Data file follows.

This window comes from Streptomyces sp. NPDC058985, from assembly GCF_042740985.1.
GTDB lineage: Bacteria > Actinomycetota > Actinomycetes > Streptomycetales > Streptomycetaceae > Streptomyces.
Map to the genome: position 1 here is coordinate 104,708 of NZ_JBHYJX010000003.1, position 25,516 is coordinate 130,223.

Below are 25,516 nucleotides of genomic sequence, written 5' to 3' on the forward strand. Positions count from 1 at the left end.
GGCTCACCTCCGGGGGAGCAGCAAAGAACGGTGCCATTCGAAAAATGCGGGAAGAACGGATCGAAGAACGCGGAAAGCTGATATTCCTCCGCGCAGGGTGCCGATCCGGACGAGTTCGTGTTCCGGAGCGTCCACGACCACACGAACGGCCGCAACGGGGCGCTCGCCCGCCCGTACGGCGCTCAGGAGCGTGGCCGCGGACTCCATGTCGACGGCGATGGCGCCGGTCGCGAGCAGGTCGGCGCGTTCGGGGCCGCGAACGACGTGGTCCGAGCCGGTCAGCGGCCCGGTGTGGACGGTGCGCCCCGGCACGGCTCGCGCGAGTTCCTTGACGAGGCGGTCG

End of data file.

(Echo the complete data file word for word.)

This window comes from Streptomyces sp. NPDC058985, from assembly GCF_042740985.1.
GTDB lineage: Bacteria > Actinomycetota > Actinomycetes > Streptomycetales > Streptomycetaceae > Streptomyces.
Map to the genome: position 1 here is coordinate 104,708 of NZ_JBHYJX010000003.1, position 25,516 is coordinate 130,223.

Below are 25,516 nucleotides of genomic sequence, written 5' to 3' on the forward strand. Positions count from 1 at the left end.
GGCTCACCTCCGGGGGAGCAGCAAAGAACGGTGCCATTCGAAAAATGCGGGAAGAACGGATCGAAGAACGCGGAAAGCTGATATTCCTCCGCGCAGGGTGCCGATCCGGACGAGTTCGTGTTCCGGAGCGTCCACGACCACACGAACGGCCGCAACGGGGCGCTCGCCCGCCCGTACGGCGCTCAGGAGCGTGGCCGCGGACTCCATGTCGACGGCGATGGCGCCGGTCGCGAGCAGGTCGGCGCGTTCGGGGCCGCGAACGACGTGGTCCGAGCCGGTCAGCGGCCCGGTGTGGACGGTGCGCCCCGGCACGGCTCGCGCGAGTTCCTTGACGAGGCGGTCG